Before you start cursing the people you know who can seemingly eat whatever they want because their metabolisms are on fire, let’s consider ways you can improve your metabolism so your body becomes more effective at absorbing your food and using it as energy.

5 Simple Ways to amp up your metabolism

  1. Eat Protein

Protein helps improve your thermic effect of food, meaning you’ll burn more calories while you’re eating and digesting. Read more here (

  1. Drink more water

Some research shows drinking more water can help speed up your resting metabolism. Read more here (

  1. Workout more

We already covered this one, but exercise—especially lifting weights and high-intensity work—goes a long way in speeding up your metabolism—not just the calories you burn when you workout, but also your resting metabolism and your non-exercise activity thermogenesis. This study explains that high-intensity training can help your metabolism speed up for up to 14 hours after a workout: (

  1. Sleep, sleep, sleep

Sleep, and sleep disorders, such as sleep apnea, have a huge impact on metabolism. Check out this for more (, and check out our Sleep Apnea series (link to June #4 and #5 blogs).

And even if you don’t have sleep apnea, just not getting enough sleep can alter glucose metabolism, as well as hormones involved in regulating metabolism, like leptin and ghrelin. There’s a reason they call it beauty sleep.

  1. Omega 3’s

There’s some evidence that taking a fish oil supplement rich in Omega-3 fatty acids can help speed your metabolism, largely because it is believed it helps decrease the chances of leptin resistance, which is linked to how your body burns fat.

More research needs to be done here, but even if fish oil doesn’t help your amp up your metabolism, there are many other well-known health benefits that come from taking Omega-3 fatty acids. Read more about why fish oil is important in our recent Fish Oil blog:

Your Fish Oil Guide to Better Heart and Brain Health

Give it a try for 30 days: Increase protein intake (and decrease carb intake), more water, consistent working out, go to bed earlier, and fish oil it up on a daily basis. Then report back.


The Great Old Booze Debate Continues

Alcoholism = bad.

One glass of wine a night = OK, even helpful?

That tends to be the general thinking about booze: Getting hammered all the nights of the week is bad, bad, bad for your liver, for cognitive function, for your heart, for performance at the gym, and on and on. Not to mention the headache the next morning. Meanwhile, many studies have shown that one glass of wine a night can actually be beneficial to your health: Even the Mayo Clinic says a glass of wine a day can have heart health benefits (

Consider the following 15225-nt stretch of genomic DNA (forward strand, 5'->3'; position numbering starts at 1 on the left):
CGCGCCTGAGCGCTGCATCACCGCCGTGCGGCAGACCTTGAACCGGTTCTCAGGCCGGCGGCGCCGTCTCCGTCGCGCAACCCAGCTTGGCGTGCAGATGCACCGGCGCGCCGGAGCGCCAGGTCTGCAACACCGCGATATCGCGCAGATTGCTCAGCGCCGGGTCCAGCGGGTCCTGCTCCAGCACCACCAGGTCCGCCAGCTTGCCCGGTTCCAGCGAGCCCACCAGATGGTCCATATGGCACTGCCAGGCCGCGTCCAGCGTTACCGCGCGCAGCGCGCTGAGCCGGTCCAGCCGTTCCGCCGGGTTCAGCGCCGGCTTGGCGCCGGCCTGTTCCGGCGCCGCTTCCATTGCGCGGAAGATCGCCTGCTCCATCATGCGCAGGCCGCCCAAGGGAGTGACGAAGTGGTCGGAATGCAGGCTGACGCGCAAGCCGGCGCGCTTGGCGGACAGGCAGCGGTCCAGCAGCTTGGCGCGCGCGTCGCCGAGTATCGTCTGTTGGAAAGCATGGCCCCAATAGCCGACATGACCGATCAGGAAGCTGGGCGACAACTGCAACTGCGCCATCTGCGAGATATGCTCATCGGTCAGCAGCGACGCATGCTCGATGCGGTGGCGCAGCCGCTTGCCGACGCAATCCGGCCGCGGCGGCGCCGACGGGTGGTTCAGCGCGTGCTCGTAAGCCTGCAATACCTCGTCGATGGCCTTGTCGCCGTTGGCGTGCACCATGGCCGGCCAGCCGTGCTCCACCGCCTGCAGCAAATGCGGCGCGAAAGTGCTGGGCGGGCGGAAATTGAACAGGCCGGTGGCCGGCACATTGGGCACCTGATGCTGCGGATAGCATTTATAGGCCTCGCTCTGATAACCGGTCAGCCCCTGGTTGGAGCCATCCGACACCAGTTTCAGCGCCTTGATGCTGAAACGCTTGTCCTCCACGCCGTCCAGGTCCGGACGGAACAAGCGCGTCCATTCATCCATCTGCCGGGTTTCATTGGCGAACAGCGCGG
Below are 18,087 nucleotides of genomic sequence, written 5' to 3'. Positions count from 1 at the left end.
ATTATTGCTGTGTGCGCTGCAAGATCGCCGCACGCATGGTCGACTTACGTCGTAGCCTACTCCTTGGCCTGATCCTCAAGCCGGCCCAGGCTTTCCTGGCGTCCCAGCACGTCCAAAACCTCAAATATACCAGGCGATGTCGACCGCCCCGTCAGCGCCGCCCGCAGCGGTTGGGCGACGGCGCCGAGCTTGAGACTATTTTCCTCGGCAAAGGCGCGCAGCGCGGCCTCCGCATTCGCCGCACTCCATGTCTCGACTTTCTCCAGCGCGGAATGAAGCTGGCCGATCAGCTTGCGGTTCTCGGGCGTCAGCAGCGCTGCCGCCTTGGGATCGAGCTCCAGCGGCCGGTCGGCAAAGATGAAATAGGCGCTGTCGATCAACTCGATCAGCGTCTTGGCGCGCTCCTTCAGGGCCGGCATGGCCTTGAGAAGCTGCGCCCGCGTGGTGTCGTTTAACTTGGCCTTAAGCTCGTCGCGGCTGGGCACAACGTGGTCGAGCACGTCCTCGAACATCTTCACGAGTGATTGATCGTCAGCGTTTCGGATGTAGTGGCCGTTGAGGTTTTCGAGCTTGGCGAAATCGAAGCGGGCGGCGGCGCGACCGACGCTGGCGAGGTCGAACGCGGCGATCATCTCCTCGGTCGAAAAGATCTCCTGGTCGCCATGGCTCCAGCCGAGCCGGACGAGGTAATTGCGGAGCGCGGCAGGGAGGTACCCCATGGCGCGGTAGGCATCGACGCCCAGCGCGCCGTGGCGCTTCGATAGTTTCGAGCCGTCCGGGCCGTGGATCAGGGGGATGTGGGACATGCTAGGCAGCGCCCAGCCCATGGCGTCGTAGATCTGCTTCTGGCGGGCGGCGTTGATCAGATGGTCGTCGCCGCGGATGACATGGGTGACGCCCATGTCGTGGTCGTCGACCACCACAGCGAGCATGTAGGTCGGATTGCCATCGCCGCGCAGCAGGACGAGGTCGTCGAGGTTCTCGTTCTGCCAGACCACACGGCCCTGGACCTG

For years, many of us have adopted the moderation approach when it comes to alcohol, assuming that as long as we don’t become full-blown alcoholics, drinking with friends brings us happiness—IT REALLY DOES, and that has to count for something—and in a perfect world, if the studies are correct, our hearts might even become stronger from the antioxidants in wine.

But perhaps we have been living in a fantasy land, where we hoped this was the case and blindly believed it because we like alcohol.

Well, your bubble is about to burst: A new study says no amount of alcohol is safe for your health. The study, published in The Lancet in August (, looked at alcohol consumption in 195 countries between 1990 and 2016 and discovered that alcohol is the leading risk factor for disease and premature death in men and women between the ages of 15 and 49 (accounting for one in 10 deaths). Alcohol was also found to be associated with 2.8 million deaths a year, according to the study. The conclusion: The only safe amount of booze is zero drops.

Whether you believe this study, or other studies that say some booze is good for your health, let’s take a moment to look at what happens in your body when you drink booze—in the context of how it might affect your performance at the gym—and then you can decide for yourself what amount of alcohol you think is helping your life.

Alcohol and Training:

Booze in the blood:

Basically, alcohol kills your oxygen-carrying red blood cells (aka hemoglobin), which essentially means that you become less efficient at carrying oxygen to your cells. And the more you drink, the worse it gets, to the point that you can wind up with anaemia. Not only can you NOT donate blood if you’re anemic, but it can lead to a host of other health concerns, such as shortness of breath, fatigue, lightheadedness—all because you’re not effectively taking up oxygen. Can’t imagine this condition would help you during a conditioning workout, or even a heavy set of back squats.

A Daiquiri and Dehydration:

You have probably heard alcohol is a diuretic, meaning it can lead to dehydration because your kidneys start producing more urine. Being properly hydrated helps maintain proper oxygen circulation in your body, which is critical for performance. And if you workout after drinking, it can dehydrate you even more as you can add sweat on top of more pee, leaving your body depleted of H2O.

Rum and Eggnog and Energy:

In short, booze interferes with the way your body makes energy. When you metabolize alcohol (meaning when you break it down in your body), it stops your liver from producing as much glucose as it should, so you end up with low blood sugar levels. Working out requires high levels of glucose; without enough glucose, performance suffers because your body is then forced to use fat instead of glucose as energy, meaning you’ll feel more sluggish and won’t be able to workout at the intensity you otherwise would be able to.

A Radler and Recovery:

Booze is bad for recovery. Period. This is especially true after an injury because alcohol causes your blood vessels to open up more than usual, and this increased blood flow can cause increased swelling or bleeding if you are injured.